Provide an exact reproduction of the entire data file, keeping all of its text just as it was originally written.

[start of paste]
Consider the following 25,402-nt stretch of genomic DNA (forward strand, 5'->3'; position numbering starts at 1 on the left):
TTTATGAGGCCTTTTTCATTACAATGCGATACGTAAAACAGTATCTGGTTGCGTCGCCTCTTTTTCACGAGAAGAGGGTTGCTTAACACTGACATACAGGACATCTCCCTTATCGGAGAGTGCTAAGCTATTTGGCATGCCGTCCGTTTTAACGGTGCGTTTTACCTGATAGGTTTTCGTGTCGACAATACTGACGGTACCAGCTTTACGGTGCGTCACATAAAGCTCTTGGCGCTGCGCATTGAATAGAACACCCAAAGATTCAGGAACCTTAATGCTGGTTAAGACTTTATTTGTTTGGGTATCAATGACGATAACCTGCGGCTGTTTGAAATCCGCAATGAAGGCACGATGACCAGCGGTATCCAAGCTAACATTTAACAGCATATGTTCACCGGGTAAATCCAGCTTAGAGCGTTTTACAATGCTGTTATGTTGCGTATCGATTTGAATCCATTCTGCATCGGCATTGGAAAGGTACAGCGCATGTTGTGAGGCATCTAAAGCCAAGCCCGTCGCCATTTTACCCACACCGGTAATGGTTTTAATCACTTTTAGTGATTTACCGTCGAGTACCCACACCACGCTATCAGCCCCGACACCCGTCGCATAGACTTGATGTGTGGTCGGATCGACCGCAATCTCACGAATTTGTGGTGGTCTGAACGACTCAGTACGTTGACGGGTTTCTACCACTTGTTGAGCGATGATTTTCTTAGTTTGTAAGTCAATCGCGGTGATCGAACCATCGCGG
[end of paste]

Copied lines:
Consider the following 25,402-nt stretch of genomic DNA (forward strand, 5'->3'; position numbering starts at 1 on the left):
TTTATGAGGCCTTTTTCATTACAATGCGATACGTAAAACAGTATCTGGTTGCGTCGCCTCTTTTTCACGAGAAGAGGGTTGCTTAACACTGACATACAGGACATCTCCCTTATCGGAGAGTGCTAAGCTATTTGGCATGCCGTCCGTTTTAACGGTGCGTTTTACCTGATAGGTTTTCGTGTCGACAATACTGACGGTACCAGCTTTACGGTGCGTCACATAAAGCTCTTGGCGCTGCGCATTGAATAGAACACCCAAAGATTCAGGAACCTTAATGCTGGTTAAGACTTTATTTGTTTGGGTATCAATGACGATAACCTGCGGCTGTTTGAAATCCGCAATGAAGGCACGATGACCAGCGGTATCCAAGCTAACATTTAACAGCATATGTTCACCGGGTAAATCCAGCTTAGAGCGTTTTACAATGCTGTTATGTTGCGTATCGATTTGAATCCATTCTGCATCGGCATTGGAAAGGTACAGCGCATGTTGTGAGGCATCTAAAGCCAAGCCCGTCGCCATTTTACCCACACCGGTAATGGTTTTAATCACTTTTAGTGATTTACCGTCGAGTACCCACACCACGCTATCAGCCCCGACACCCGTCGCATAGACTTGATGTGTGGTCGGATCGACCGCAATCTCACGAATTTGTGGTGGTCTGAACGACTCAGTACGTTGACGGGTTTCTACCACTTGTTGAGCGATGATTTTCTTAGTTTGTAAGTCAATCGCGGTGATCGAACCATCGCGG